Mackerras on US election
Edition 1 - All-round CountryMON 16 FEB 2004, Page 015
Kerry headed for landslide victory - US Elections 2004
By Malcolm Mackerras
open pendulum in new window
Adapting his electoral pendulum to the US, psephologist Malcolm
the Democratic challenger will win the White House
GEORGE Walker Bush is the 43rd president of the US. He was sworn in on Saturday,
January 20, 2001.
The big question now is: who will be the 44th
president and when will he be sworn in?
My prediction is that John Forbes Kerry will be the
44th president and he will be sworn in on Thursday, January 20, 2005.
In December 2000, Bush won the presidential election
by receiving 271 votes to 267 recorded for then vice-president Al Gore.
It was the only close US election of the 20th century.
When I say that to my students, one of them always
asks this question: ``Was not the 1960 election, won by John F.Kennedy, a close
To that my answer is: ``The election of 1960 was very
close in the popular vote. However, let us never forget that the American people
do not elect their president. They merely participate in the choice of
I repeat: George Walker Bush won the only close US
election of the 20th century.
Now for my final prediction. On Monday, December 20,
2004, the Electoral College will meet and 327 votes will be cast for Kerry and
211 for Bush. The 327 votes for Kerry will be made up as follows.
First, he will win 260 votes by carrying every state carried by Al Gore in 2000.
Second, he will win 27 votes in Florida, four in New Hampshire, 11 in Missouri,
20 in Ohio and 5 in Nevada.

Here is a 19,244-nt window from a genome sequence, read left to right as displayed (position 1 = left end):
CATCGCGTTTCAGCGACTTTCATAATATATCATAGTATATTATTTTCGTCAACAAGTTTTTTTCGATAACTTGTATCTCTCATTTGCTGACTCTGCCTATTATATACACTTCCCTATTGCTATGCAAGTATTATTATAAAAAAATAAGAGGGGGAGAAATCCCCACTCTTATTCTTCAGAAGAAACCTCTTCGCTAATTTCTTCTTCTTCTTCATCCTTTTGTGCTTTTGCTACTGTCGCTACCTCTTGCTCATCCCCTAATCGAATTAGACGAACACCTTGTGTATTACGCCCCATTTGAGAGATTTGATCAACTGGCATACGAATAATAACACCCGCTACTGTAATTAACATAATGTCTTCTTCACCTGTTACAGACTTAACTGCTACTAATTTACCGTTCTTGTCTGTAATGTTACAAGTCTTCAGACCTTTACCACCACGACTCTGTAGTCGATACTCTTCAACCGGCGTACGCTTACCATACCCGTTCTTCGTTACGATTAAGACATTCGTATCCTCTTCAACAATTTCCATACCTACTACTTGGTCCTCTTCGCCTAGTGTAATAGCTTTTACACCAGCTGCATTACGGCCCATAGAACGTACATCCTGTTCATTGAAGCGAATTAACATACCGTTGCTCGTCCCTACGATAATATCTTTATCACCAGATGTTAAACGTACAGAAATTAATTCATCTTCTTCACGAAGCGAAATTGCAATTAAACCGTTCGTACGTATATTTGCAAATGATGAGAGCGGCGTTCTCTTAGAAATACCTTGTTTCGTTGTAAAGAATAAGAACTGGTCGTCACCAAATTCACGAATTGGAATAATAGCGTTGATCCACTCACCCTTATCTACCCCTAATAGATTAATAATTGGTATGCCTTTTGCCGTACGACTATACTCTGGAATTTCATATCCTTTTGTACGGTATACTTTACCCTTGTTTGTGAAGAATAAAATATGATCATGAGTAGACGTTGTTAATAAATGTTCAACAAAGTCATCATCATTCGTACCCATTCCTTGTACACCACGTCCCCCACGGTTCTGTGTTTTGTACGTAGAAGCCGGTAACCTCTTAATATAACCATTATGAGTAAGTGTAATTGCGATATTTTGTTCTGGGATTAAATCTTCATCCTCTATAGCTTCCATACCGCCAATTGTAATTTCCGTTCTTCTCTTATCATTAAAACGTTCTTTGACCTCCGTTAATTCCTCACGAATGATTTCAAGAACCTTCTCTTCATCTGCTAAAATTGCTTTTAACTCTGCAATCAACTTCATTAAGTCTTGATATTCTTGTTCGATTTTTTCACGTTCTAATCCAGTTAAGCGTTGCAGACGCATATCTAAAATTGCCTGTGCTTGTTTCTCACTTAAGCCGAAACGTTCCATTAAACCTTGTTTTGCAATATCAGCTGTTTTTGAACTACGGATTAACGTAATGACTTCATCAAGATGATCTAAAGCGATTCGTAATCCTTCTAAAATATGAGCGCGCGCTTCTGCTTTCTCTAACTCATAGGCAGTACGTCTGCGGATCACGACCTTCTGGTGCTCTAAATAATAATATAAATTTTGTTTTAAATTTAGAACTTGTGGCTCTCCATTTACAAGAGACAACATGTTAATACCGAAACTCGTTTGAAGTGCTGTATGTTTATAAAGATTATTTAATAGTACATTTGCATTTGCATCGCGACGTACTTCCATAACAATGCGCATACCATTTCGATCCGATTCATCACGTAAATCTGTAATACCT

In my pendulum I show Bush with a notional vote of
278 in 2000 and Gore with a notional vote of 260. That adds up to 538. But were
not the votes actually 271 and 267, respectively?
Yes, they were. However, population growth among the states is not uniform. The
number of electors per state sometimes changes from one election to the next.
If you cross-check the pendulum and the table you can
see that, by and large, the states won by Bush have been growing more rapidly in
population than those won by Gore. That reflects itself in the numbers in the
The total in the table remains at 538, a number that
has applied since 1964. Those states growing faster in population than the
nation as a whole are likely to gain (for example, Florida from 25 to 27) while
those growing slower are likely to lose (for example, Pennsylvania from 23 to
My American pendulum looks very much like my
Australian one. However, there are some differences.
The main difference is that my Australian pendulum is
based on single-member electorates. In such a case it is worthwhile actually
showing the number of seats. In the US, by contrast, there is no point in giving
the number of states (although I have done that for the information). What is
important is the cumulation of votes in the Electoral College.
The most lop-sided vote in the US is always recorded
in the District of Columbia, which is heavily black and, therefore, heavily
Democratic. DC has three electors.
In 2000, the most strongly Democratic state was Rhode
Island, which had (and has) four electors. Three plus four makes seven.
In 2000, the second most strongly Democratic state was Massachusetts, which had
(and has) 12 electors. Add seven and 12 together and the cumulative number is
I now make the assumption that Kerry carries all the
Gore states and that brings me to Florida and New Hampshire. In both these
states Gore's hopes were wrecked by Green Party candidate Ralph Nader, who
polled 97,488 votes in Florida and 22,188 in New Hampshire.
The scandal of Florida in 2000 is so well known I
prefer to skip over it and give some details on New Hampshire.
In 2000, the New Hampshire vote was 273,559 for Bush, 266,348 for Gore, 22,188
for Nader and 2615 for Pat Buchanan, a candidate from the right. In a